By Avi Stone
Having not attended either of the Veidot (if that’s the plural) last year, I was quite taken a back when I heard the theme of the year. Perhaps my initial discomfort was due to the seemingly privileged decision of a fairly white middle-classed group to appropriate a tool of marginalised groups to re-appropriate oppressive language. Or perhaps my reaction to the theme of the year is exactly why the theme was necessary, as legitimately or not, Zionism has negative connotations. Finally I concluded to myself that perhaps the wording of the theme of the year was purposefully provocative, intended to cause debate by reflecting upon the imagery and symbolism of Zionism in society whilst simultaneously undertaking a self-examination of the changing privilege of particularly British Jewry over the last century.
But alas, as early planning began for Kadimah this summer it became apparent that in fact no discussion of the power of ‘reclaiming’ had been discussed at length over Veidah. The wording was picked without any real acknowledgment of the political and linguistic power behind reclamation. As such, as a rashim team we spent many hours trying to decide how best to approach the subject, how to make it relevant for camp.
The result was that this summer the chanachimot undertook a thematic journey through the subject, addressing the roots of Zionism; the historic and modern conflict surrounding Israel, and modern anti-Semitism, before also exploring the use of reclamation by oppressed groups. Finally we attempted to tie the subjects together by asking whether it is appropriate to ‘reclaim Zionism’. As such we essentially adjusted the theme of the year by turning the statement to a question.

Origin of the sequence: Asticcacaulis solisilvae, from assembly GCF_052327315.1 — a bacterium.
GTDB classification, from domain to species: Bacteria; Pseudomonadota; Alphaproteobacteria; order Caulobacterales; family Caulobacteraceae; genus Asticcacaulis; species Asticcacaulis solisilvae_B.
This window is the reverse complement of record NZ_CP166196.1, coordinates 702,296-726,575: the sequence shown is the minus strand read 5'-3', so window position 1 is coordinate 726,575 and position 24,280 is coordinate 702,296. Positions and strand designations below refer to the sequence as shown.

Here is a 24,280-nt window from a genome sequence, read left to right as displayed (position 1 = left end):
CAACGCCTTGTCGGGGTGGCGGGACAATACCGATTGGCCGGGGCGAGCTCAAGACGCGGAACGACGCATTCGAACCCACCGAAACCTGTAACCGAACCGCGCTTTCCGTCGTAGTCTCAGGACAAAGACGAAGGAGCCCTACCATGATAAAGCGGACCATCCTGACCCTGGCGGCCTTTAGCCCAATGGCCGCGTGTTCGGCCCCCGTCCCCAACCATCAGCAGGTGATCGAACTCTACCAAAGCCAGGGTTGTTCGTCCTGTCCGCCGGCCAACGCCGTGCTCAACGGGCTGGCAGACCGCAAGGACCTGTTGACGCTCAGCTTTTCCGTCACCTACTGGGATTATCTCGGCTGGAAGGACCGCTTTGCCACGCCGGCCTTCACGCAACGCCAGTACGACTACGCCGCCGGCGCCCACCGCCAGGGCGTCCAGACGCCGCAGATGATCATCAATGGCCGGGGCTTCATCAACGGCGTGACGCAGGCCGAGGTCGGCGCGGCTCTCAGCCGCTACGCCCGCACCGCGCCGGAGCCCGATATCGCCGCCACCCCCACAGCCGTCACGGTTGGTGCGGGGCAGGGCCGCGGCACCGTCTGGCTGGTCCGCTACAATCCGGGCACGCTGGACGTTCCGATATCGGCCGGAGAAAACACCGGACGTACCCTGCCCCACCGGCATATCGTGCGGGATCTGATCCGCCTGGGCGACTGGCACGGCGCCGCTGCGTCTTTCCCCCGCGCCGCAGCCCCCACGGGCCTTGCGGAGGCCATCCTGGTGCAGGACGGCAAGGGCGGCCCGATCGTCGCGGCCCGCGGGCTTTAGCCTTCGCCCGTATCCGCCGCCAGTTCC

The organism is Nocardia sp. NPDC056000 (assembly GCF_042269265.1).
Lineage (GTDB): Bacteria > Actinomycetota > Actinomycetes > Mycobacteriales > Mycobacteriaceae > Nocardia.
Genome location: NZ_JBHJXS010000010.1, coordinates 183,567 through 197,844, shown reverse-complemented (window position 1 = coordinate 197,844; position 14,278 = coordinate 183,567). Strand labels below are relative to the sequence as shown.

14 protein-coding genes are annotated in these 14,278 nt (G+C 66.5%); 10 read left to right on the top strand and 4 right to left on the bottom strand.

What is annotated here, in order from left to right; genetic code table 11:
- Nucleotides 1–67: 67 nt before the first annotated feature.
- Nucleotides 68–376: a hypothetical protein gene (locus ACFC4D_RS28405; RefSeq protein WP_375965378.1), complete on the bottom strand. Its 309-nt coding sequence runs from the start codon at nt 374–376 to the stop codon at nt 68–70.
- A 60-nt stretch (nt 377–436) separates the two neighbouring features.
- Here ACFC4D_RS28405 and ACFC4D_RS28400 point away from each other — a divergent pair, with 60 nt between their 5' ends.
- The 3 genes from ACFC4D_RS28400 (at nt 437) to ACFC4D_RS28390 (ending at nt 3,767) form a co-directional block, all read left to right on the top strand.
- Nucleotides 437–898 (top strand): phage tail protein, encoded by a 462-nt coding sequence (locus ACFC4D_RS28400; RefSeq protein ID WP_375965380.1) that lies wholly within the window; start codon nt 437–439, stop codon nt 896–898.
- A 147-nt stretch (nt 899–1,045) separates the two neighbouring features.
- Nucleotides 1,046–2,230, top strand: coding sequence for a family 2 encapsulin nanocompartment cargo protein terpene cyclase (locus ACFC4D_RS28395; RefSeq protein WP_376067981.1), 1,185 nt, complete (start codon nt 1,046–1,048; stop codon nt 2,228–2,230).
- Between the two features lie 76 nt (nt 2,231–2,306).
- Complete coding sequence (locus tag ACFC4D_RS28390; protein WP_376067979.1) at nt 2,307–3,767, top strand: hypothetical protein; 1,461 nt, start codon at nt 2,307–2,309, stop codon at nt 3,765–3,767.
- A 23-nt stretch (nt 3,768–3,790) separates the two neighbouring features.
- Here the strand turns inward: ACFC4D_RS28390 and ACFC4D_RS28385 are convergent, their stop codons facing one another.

There were definitely some clear strengths to this theme of the year, firstly, it allowed LJY to explore its (small-p) political identity – any ‘Liberal’ group is inherently political, its why we celebrate gender equality and gay marriage. As such the theme allowed for some self-reflection upon our Reform Zionism, not simply learning about how we are Reform Zionists, but questioning if and why we are Reform Zionists, a crucial process of critical reflection vital for any group to consider themselves ‘progressive’.
In doing so, the theme of the year also inadvertently presented additional interesting questions. Firstly, are we trying to reclaim all of Zionism? Surely the WHOLE of Zionism isn’t ours to reclaim, representing only one branch of the wider political movement. As such, are we trying to refashion Zionism in our own image, appropriating Zionism from a larger majority of Zionists with whom we strongly disagree on many important issues? Are we instead attempting to rediscover what it means to be Reform Zionists rather than simply Zionists, finding meaning in a term that is lost in wider society? Therefore, the open ended question through its vagueness perhaps invites further opportunity to rediscover our own political identity.
Personally, the theme of the year most crucially demonstrates a challenge facing LJY if it wishes to continue to consider itself ‘progressive’ not just by Jewish but societal standards. Last Veidah, when the theme of the year was picked, little discussion of the aforementioned power of ‘reclamation’ was discussed. It could be argued that this is not overly important as Jews are an oppressed group, and as such reclamation is just as valid for us to use as any other marginalised group. However, this fails to acknowledge the largely white, middle class make-up of LJY, where we hold a privileged responsibility to educate ourselves and ensure that we provide an intersectional form of Judaism to our members. As such, the lack of awareness surrounding the political connotations of reclamation could be a sign that rather than simply celebrating our progressiveness, LJY needs to consistently critique and challenge itself to ensure that it is all that it celebrates itself as.